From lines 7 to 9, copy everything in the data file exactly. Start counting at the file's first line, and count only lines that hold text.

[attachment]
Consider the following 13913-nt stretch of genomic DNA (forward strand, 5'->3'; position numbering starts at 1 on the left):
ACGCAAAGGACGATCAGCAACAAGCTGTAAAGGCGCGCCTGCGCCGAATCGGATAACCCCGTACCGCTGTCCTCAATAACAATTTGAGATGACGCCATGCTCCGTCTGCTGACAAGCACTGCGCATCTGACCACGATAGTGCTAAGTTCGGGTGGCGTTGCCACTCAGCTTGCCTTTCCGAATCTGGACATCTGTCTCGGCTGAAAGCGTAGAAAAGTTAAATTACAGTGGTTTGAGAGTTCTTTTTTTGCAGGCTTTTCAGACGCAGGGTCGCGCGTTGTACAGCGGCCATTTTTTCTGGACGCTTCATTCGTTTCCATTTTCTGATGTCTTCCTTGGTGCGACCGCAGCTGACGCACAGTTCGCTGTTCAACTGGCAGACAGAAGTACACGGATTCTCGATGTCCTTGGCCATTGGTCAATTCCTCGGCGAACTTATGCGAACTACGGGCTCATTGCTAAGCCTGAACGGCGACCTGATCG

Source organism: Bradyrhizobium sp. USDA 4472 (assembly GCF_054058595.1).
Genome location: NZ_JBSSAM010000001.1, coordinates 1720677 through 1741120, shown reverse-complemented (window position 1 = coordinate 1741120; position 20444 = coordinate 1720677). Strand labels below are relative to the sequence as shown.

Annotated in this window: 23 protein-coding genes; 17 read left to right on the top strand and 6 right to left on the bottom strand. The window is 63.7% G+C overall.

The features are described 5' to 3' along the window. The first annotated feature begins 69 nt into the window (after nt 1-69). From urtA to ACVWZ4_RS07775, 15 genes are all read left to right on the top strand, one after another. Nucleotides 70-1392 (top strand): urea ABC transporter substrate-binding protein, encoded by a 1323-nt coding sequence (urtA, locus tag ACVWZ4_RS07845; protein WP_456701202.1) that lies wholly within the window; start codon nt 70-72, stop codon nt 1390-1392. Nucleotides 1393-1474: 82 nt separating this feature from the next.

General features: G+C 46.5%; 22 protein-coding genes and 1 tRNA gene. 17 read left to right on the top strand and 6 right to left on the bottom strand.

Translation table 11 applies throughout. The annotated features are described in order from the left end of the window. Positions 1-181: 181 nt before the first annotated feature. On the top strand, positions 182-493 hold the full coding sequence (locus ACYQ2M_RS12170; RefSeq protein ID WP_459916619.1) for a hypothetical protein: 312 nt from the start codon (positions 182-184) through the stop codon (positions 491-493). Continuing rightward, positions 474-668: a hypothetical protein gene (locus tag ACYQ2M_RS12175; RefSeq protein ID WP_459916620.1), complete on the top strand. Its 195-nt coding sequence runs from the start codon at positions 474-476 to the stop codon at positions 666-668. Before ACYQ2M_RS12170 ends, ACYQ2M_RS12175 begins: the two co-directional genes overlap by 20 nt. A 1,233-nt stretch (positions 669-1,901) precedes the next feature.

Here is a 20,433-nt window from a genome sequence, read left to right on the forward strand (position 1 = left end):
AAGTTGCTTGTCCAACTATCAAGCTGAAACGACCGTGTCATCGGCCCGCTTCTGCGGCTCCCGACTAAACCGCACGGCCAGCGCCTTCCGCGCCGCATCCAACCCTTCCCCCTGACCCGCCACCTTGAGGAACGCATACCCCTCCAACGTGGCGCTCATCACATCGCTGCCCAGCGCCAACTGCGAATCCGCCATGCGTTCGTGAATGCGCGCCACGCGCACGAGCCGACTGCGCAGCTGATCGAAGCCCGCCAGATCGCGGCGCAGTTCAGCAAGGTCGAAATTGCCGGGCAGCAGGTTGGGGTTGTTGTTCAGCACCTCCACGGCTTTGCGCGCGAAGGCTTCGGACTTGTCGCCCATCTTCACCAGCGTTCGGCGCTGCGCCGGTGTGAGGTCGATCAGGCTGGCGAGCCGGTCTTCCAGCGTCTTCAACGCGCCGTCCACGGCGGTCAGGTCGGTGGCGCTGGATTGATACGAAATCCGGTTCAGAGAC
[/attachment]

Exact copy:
General features: G+C 46.5%; 22 protein-coding genes and 1 tRNA gene. 17 read left to right on the top strand and 6 right to left on the bottom strand.

Translation table 11 applies throughout. The annotated features are described in order from the left end of the window. Positions 1-181: 181 nt before the first annotated feature. On the top strand, positions 182-493 hold the full coding sequence (locus ACYQ2M_RS12170; RefSeq protein ID WP_459916619.1) for a hypothetical protein: 312 nt from the start codon (positions 182-184) through the stop codon (positions 491-493). Continuing rightward, positions 474-668: a hypothetical protein gene (locus tag ACYQ2M_RS12175; RefSeq protein ID WP_459916620.1), complete on the top strand. Its 195-nt coding sequence runs from the start codon at positions 474-476 to the stop codon at positions 666-668. Before ACYQ2M_RS12170 ends, ACYQ2M_RS12175 begins: the two co-directional genes overlap by 20 nt. A 1,233-nt stretch (positions 669-1,901) precedes the next feature.

Here is a 20,433-nt window from a genome sequence, read left to right on the forward strand (position 1 = left end):